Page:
Last updated November 10, 2020
“A must-read for all lawyers and judges but also for any citizen seeking
to understand our state’s history and the interworkings and interrelationships
of the governments which serve us.”
–Judge James Robert Redford, Michigan Court of Appeals
A Lincoln Legacy: The History of the U.S. District Court for the Western District of Michigan by David Gardner Chardavoyne with Hugh W. Brenneman, Jr. provides the first and only comprehensive examination of the history of the United States federal courts in the Western District of Michigan. The federal courts were established by the U.S. Constitution to adjudicate disputes involving federal laws, disputes between litigants from different states involving state and federal laws, and to punish violations of criminal laws passed by Congress. During the Civil War, Abraham Lincoln signed legislation creating two federal districts in the state of Michigan: the Eastern and Western Districts-the latter of which is headquartered in Grand Rapids and which now encompasses the western half of the Lower Peninsula and all of the Upper Peninsula. With the rapid expansion of legislation passed by Congress, the increasing mobility of society, and the growth of interstate commerce, the federal courts have assumed an important and sometimes dominant role in major litigation today.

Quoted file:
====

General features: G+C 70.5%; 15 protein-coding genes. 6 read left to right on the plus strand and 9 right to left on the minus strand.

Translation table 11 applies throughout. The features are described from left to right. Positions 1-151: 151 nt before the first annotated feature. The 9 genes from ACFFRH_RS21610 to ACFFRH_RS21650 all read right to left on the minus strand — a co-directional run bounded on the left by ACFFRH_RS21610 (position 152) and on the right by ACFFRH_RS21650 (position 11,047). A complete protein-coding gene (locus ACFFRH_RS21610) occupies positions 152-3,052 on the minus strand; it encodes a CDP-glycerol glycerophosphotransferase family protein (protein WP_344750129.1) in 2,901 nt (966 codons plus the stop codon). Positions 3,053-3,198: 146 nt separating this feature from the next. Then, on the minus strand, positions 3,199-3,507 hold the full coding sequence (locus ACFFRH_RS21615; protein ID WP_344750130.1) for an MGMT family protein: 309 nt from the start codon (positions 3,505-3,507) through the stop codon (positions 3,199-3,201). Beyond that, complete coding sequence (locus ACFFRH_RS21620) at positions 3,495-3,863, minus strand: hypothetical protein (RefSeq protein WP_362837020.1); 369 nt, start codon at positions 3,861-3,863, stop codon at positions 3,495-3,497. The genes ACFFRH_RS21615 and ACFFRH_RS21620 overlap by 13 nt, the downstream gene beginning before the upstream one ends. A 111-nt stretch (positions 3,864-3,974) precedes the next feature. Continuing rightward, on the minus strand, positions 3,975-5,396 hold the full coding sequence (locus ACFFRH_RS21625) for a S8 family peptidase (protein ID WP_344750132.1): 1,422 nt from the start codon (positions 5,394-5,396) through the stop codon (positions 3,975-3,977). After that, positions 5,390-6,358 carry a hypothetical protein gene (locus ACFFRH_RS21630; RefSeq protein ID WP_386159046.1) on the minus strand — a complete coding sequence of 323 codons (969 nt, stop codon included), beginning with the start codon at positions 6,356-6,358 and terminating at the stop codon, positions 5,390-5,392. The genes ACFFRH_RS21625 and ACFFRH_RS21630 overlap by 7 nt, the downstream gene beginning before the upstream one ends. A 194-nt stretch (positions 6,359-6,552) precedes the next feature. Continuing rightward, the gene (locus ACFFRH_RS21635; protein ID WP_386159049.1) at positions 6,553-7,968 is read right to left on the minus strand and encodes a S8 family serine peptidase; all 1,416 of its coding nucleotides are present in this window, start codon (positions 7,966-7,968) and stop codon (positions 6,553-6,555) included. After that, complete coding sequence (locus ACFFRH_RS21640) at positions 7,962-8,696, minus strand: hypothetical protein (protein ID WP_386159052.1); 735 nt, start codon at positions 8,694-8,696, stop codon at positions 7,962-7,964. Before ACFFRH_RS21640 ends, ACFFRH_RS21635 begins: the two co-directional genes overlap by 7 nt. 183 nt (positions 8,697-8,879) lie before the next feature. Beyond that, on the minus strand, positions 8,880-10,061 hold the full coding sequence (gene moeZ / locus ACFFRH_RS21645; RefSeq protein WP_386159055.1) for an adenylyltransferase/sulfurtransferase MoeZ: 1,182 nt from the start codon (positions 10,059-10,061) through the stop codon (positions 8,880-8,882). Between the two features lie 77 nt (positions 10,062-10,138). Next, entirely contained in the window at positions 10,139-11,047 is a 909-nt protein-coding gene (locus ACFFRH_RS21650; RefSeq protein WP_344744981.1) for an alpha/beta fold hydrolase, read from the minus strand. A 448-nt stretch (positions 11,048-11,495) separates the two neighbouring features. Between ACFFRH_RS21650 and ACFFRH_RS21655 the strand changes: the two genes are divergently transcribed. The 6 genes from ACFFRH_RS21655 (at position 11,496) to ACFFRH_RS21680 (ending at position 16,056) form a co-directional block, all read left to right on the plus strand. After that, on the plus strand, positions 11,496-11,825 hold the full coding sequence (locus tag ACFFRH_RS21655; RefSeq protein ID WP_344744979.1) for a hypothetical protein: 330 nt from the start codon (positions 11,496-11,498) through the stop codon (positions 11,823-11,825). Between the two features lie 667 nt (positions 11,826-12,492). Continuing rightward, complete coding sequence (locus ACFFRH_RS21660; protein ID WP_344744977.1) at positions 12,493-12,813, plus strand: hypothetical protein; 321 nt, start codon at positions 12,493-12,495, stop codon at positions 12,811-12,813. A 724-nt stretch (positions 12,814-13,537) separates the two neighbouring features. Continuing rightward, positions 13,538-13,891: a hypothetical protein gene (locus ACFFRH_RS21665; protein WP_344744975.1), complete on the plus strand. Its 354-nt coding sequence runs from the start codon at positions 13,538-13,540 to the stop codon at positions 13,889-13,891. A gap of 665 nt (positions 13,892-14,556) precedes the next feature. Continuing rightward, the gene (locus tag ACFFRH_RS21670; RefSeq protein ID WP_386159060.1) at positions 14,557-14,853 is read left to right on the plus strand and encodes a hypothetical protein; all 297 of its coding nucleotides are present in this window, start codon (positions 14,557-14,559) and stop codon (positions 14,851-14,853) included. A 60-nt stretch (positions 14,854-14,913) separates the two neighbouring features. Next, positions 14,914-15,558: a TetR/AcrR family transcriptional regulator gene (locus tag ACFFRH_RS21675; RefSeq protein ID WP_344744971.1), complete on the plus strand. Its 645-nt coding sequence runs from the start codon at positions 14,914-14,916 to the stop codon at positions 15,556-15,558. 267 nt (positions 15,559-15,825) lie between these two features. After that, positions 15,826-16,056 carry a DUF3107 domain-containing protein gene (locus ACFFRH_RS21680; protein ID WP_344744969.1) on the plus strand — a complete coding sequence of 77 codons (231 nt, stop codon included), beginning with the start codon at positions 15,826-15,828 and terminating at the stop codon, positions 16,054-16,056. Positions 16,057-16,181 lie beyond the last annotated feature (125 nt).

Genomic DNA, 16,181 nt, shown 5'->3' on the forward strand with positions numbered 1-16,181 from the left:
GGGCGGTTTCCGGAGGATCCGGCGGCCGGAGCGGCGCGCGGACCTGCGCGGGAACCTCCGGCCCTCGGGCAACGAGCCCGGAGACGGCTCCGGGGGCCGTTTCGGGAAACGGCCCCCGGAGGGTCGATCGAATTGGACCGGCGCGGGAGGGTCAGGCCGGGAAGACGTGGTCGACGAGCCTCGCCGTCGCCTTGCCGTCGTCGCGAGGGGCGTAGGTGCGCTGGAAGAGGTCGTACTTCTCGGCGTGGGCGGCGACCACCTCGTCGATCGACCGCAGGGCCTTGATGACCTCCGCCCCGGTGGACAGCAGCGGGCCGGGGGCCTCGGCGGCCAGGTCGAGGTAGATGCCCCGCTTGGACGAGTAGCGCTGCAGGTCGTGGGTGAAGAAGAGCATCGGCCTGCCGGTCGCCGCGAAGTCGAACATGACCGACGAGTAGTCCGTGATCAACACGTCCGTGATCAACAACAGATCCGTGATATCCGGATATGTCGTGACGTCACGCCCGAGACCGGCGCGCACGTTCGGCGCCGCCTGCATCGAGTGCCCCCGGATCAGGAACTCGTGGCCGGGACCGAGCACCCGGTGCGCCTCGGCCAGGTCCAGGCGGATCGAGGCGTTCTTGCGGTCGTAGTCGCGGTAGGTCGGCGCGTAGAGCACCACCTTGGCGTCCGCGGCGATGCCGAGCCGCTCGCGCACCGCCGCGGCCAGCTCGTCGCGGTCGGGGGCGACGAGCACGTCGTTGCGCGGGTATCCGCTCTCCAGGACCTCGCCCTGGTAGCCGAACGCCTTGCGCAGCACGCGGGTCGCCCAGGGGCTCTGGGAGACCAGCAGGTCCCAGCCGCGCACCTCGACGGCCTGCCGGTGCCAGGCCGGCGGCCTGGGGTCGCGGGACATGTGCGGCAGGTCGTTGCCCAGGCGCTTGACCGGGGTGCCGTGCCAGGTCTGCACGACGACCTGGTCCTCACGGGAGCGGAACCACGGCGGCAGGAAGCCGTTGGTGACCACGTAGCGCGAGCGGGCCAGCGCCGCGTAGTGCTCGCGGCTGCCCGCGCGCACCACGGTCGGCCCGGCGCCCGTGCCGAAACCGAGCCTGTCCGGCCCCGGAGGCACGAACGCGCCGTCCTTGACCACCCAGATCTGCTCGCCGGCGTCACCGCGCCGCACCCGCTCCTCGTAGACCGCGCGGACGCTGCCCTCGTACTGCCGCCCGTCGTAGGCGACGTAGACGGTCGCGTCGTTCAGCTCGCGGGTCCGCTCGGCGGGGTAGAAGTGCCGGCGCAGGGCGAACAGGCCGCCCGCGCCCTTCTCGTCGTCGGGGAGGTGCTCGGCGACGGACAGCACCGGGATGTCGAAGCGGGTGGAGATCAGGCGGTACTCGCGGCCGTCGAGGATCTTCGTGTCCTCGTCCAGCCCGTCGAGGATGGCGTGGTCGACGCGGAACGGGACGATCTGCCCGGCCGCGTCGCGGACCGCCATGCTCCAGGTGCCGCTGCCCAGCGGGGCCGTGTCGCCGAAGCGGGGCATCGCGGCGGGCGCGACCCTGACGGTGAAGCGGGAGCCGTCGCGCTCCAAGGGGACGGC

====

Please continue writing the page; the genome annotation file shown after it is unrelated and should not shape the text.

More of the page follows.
David Gardner Chardavoyne is a veteran Michigan lawyer and a legal educator who teaches as an adjunct professor at Wayne State University Law School. He is the author of The United States District Court for the Eastern District of Michigan (Wayne State University Press, 2012) and a frequent contributor to The Court Legacy, the journal of the Historical Society for the United States District Court for the Eastern District of Michigan.
Hugh W. Brenneman, Jr. is a retired United States Magistrate Judge for the U. S. District Court for the Western District of Michigan, having served for thirty-five years on that court. He is presently the Court Historian. He is a graduate of Alma College and the University of Michigan Law School, and lives with his wife in West Michigan.